If I told you that the best rapper right now wasn’t from SoCal or New York, or even Atlanta, you might be a little surprised. If I said that you probably haven’t even heard of him yet, I expect you’d be even more incredulous. Enter Washington DC’s Amir Mohamed el Khalifa, better known as Oddisee.
The product of an atypical upbringing as far as hip hop culture goes, Amir grew up in one of the wealthiest African American counties in the country. An emcee’s formative years are usually where much of their lyrical ammunition is derived, and this is certainly true with Oddisee. While he did spend much of his youth in an affluent area, his community was bordered by some of the most impoverished of DC projects.
Growing up with the means for opportunity while having dire poverty in such close proximity profoundly impacted the rapper’s earliest music. Oddisee says that “he watched more news than cartoons as a kid” and it shines through the keen observations he uses as the foundation for his lyrics.
More lyrically dexterous over his beats than most rappers today, his music tackles a litany of issues ranging from the gentrification that he witnessed first hand to the social inequality that drives gentrification in the first place.
Sonically, Oddisee cites East Coast groups like A Tribe Called Quest and De La Soul as influencing his music. He says that he connected on a deeper level with their lyrics because they stood out from a crowd of rappers boasting of drugs and murder. The braggadocious parts of hip hop didn’t appeal to his lyrical sensibilities.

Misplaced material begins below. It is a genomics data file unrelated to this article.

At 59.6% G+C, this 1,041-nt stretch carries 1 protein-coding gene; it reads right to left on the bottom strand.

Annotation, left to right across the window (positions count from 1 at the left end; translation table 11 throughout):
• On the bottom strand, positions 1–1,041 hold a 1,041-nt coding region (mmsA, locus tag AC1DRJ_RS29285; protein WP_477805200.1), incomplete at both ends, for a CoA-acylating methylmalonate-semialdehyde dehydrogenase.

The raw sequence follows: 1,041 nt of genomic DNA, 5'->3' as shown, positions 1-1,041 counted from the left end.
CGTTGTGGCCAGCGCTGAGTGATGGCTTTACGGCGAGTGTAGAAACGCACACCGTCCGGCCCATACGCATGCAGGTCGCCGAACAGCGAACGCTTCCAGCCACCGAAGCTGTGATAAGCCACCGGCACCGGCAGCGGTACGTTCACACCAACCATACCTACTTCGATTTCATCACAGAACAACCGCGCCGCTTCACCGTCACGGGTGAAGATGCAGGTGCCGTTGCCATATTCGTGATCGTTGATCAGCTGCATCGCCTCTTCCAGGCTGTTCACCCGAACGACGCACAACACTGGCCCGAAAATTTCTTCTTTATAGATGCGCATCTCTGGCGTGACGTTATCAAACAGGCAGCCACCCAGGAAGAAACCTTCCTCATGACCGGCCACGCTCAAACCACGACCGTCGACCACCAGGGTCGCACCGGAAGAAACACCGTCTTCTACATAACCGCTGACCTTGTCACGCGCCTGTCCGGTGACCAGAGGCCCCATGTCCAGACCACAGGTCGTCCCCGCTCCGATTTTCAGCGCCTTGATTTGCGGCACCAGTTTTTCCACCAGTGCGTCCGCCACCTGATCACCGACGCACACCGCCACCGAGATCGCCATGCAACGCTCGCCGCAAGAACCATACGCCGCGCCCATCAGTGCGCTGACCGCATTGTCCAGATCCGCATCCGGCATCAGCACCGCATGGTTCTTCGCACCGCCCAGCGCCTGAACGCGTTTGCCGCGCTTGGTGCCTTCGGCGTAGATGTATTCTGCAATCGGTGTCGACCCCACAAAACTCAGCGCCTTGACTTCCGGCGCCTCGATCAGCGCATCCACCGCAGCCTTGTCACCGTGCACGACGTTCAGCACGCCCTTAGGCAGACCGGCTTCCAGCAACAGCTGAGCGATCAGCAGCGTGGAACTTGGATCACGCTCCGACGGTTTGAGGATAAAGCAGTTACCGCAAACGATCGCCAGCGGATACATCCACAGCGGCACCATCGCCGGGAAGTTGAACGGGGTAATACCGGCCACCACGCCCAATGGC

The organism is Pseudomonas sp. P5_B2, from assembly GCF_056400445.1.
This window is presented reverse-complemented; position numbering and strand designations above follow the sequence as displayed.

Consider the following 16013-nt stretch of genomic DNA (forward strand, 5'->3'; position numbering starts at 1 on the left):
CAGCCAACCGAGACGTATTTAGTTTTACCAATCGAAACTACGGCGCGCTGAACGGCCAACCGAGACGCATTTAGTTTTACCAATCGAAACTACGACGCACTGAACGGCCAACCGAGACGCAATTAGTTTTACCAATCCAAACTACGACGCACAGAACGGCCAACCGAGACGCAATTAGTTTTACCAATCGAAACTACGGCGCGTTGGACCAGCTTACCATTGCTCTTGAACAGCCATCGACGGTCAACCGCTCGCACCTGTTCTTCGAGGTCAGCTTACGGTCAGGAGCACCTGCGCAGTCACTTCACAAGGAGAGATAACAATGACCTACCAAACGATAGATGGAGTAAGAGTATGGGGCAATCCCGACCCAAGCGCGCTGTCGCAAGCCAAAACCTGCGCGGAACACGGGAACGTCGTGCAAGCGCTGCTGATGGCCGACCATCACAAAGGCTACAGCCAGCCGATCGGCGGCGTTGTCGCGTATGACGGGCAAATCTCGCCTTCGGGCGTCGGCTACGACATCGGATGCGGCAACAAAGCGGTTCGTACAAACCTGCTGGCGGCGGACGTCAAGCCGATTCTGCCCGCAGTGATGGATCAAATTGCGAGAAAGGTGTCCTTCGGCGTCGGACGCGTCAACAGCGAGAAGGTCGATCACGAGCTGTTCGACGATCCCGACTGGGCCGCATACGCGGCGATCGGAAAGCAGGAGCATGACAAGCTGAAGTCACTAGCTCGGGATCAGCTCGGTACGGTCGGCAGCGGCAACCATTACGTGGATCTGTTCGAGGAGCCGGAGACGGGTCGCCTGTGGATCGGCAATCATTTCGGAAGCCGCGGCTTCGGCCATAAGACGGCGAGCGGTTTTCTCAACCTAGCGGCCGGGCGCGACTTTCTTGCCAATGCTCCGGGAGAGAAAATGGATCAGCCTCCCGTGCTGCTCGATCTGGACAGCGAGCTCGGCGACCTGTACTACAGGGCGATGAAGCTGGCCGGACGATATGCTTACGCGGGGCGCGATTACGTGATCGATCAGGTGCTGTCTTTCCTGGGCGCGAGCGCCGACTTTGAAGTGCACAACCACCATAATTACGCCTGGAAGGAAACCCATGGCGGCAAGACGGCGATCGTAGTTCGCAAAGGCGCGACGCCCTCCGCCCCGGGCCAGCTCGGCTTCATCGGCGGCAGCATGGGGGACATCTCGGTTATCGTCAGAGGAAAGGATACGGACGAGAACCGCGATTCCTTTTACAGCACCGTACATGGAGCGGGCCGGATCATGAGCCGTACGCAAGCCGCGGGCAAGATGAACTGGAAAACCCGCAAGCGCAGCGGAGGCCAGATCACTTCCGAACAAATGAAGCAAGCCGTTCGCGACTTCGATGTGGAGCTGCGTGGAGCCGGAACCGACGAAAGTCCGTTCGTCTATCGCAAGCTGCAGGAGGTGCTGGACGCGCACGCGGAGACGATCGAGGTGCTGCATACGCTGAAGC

Perhaps the most surprising thing about Oddisee is that he has been consistently releasing music since 2005. Over the past 12 years, he’s kept busy refining his relentless flow and live-band production style that would certainly appeal to fans of To Pimp a Butterfly-era Kendrick Lamar. While the rapper has developed a dedicated cult following, he has never seen the breakthrough success that other artists have found.
His most recent album, The Iceberg, was released this past February. It’s a jazz and soul soaked affair with a political tinge that feels especially relevant today. On the standout track “Like Really,” he cuts down Trump’s America in one fell swoop with the line “How you gonna make us great, when we were never really that amazing?”
Oddisee is currently wrapping up his Beneath the Surface Tour. Get the remaining dates for that here starting with his next show in Baltimore.
Oddisee & Good Compny with Oliver St. Louis
Date & Time:
June 20th, 2017 | 8 PM
124 Market Place
Baltimore, MD 21202
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